I have a vivid memory from my childhood of watching The Really Wild Show, and being informed by Michaela Strachan (who, Wikipedia has terrifyingly let me derive, would have been 27 at the time, which is younger than I am now!) that just thinking about insects crawling up your legs, or wriggling in your hair, or nuzzling into your ear, is enough to make you want to scratch or itch or scrape.  Since that lesson, I've found myself not too worried when I feel like something is wandering around inside my t-shirt.  I'll still scratch the afflicted area, but rationalize it as arm hair being squished against sleeve fabric or leg hairs and jeans rubbing the wrong way.  But I'll feel slightly smug and intelligent at understanding the complicated science of cloth causing thin hairs to press into nerves in my skin, and pleased that I'm not leaping to paranoid imaginings of something malevolent trying to turn me into lunch.

A few weeks ago, a nice summer morning.  My room is a little hot and I'm sleeping these days under a thin sheet as opposed to a full duvet.  A good night's sleep and I'm a little dozy in the morning.  I move, the sheet slips and I feel a little itch on my leg.  Something feels slightly unusual, but I dreamily scratch and it goes away.  A few minutes later and another itch on the other leg.  Another dreamy move of my hand to my leg. Another scratch and


The quiet sunny morning is broken by my yell.  The sheet flies off the bed, and a tiny black and yellow dot obliviously buzzes to the window and bumps into the glass.  Again, and again, and again.  I look at my painful thumb, it's (very slightly) swollen. Ow.

And so, eventually, we find ourselves at the first exemplar of my point.  I have been sleeping terribly recently.  Every shift of the sheet, every tickle of my leg hair, every bit of skin that changes temperature in the breeze from the window.  Every single thing that before would have been a simple scratch is now a battle not to turn on the light, strip the bed and re-assure myself there is no wasp out to eat me.  My smug knowledge that there is no insect has been gone, replaced with the overblown memory of that one time I went to itch and got (very mildly) stung in return.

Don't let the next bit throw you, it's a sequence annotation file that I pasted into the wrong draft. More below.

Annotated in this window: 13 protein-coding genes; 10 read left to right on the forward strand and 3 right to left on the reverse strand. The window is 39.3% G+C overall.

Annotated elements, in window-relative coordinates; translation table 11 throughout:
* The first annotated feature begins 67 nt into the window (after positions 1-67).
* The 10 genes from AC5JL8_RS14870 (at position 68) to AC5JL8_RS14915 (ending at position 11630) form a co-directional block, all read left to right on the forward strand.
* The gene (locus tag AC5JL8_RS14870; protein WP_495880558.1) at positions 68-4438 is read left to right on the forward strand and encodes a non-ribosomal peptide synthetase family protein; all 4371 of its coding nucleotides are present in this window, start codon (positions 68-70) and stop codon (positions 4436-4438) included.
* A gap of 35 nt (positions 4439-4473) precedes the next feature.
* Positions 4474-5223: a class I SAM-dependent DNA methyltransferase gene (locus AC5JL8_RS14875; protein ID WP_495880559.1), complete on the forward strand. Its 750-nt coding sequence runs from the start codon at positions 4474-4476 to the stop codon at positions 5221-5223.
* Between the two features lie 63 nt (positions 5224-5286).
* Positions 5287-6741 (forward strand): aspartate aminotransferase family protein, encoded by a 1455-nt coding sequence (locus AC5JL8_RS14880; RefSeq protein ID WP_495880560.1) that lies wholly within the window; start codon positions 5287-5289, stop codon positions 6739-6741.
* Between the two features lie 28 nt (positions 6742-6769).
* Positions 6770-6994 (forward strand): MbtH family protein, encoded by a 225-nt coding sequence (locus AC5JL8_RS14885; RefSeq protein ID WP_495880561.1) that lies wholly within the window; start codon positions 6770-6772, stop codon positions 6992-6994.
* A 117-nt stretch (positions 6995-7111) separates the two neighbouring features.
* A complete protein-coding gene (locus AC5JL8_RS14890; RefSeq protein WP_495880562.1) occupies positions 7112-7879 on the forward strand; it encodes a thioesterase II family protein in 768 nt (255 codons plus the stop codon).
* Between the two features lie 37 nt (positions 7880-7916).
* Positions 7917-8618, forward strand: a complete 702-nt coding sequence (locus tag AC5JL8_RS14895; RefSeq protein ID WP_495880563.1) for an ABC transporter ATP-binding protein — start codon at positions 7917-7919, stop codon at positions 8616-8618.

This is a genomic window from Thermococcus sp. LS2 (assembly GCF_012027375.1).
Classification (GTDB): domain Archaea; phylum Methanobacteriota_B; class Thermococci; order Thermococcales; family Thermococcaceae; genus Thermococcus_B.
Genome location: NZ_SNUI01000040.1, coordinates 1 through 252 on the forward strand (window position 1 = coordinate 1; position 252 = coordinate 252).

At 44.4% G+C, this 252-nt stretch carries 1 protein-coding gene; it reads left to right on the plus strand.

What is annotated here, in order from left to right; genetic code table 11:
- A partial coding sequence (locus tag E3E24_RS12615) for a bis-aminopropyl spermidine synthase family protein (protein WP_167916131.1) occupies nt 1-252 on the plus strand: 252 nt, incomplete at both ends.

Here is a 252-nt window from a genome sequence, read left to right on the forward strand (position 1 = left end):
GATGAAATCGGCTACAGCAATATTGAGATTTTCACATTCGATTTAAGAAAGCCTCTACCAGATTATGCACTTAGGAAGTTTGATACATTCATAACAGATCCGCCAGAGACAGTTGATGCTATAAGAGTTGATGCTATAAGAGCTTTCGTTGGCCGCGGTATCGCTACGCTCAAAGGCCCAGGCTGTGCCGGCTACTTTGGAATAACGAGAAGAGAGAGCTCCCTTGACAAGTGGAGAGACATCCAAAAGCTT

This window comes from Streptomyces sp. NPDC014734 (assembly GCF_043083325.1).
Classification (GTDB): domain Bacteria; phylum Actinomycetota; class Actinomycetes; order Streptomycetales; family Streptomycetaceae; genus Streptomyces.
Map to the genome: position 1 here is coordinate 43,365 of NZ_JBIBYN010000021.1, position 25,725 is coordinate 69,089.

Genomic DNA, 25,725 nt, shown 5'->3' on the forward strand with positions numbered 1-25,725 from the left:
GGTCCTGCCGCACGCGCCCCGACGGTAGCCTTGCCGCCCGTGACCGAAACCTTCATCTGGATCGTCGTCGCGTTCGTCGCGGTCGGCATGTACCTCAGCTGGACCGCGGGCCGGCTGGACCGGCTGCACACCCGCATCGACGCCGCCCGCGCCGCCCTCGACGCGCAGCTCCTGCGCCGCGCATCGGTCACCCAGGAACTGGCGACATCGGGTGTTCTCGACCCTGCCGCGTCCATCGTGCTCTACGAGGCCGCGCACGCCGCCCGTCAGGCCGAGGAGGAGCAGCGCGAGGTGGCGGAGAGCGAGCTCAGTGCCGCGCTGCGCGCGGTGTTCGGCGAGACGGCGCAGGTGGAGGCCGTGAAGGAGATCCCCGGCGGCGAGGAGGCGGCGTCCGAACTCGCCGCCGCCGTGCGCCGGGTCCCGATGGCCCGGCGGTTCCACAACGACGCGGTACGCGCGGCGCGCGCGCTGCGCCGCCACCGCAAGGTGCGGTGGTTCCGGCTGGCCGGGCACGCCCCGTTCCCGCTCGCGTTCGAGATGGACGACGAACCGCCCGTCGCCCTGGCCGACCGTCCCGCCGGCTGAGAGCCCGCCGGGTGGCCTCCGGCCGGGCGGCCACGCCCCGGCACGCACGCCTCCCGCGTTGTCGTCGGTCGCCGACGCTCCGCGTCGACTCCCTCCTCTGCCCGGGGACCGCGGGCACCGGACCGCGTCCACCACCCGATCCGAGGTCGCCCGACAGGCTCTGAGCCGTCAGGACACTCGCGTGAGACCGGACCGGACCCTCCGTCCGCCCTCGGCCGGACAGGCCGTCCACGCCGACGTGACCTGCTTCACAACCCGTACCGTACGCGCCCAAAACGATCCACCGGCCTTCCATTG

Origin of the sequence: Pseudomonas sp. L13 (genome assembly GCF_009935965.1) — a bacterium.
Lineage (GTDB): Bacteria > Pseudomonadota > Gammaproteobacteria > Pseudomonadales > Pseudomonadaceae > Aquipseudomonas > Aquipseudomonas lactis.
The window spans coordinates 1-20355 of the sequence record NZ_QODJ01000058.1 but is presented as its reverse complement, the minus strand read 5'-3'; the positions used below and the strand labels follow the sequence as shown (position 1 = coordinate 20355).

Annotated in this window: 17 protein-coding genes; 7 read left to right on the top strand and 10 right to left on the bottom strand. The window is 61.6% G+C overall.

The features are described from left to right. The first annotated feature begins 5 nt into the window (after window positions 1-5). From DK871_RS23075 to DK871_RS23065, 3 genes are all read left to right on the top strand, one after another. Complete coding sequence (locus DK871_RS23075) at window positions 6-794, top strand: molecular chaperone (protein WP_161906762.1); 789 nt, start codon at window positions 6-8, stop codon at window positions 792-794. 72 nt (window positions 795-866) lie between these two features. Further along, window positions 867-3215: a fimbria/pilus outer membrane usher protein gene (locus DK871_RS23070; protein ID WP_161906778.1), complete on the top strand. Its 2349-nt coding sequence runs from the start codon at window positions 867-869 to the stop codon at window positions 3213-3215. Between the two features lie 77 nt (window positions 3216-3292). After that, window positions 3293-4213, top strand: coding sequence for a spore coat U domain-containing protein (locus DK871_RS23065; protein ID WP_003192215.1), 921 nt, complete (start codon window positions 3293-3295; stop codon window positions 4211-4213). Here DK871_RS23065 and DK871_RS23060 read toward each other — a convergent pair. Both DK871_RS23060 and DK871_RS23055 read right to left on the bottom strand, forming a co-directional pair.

At this point you might be wondering what my moaning about insects has to do with the me being insulted by a stoned guy at 2am.  Well that night also left me with a different irrational fear.  That of scaffolding.  Or, more precisely, scaffolding erected near to somewhere I'm living.  Like the wasp sting, it only takes one slumber to be broken by the sound of your flatmate rummaging through the knife draw in the kitchen to find something to use in self defence, followed by shouts of "who are you?" "what do you want?" out the French windows to an incoherent and rather smelly mass that found its way onto the balcony, for you to become scared of something.  And my mind decided to lock onto the tubular and wooden tower that had (most likely) given the guy access to our third floor exterior.

Back in the present, next door are having some work done, and a scaffolding tower has gone up very close to my window.  Those sleepless nights worrying about whether there are monsters in the bed have been made worse by constant worrying day and night about whether monsters will climb the tower and break in through the skylight.  To allay the panic, I make sure that I have closed all the windows before leaving (because, obviously, locked windows are like force-fields that will keep you safe).  Of course I don't really factor in that it's been a heatwave here recently, and I'm on the top floor, so it will be hot and sticky when I return, which makes it more likely for me to itch and think I'm being attacked by a wasp...

So what can you do?  Force yourself to remember that for over ten thousand sleeps you've only ever been awoken by a wasp once?  Take a deep breath, count to ten and decide that this time it is ok to go out with the window locked open instead of locked closed?  Take to the internet and inflict a thousand words of frustration on whichever kind souls are still reading this?  Or perhaps accept that things will rattle you sometimes, and you know what, that's ok.  Rituals fade and change over time, and as long as you can see them come and go without obsessing too much about them, then you'll be fine.  At least, that's what I tell myself.  Now if you'll excuse me, I need to roll up my jeans as it feels like something is crawling up my leg...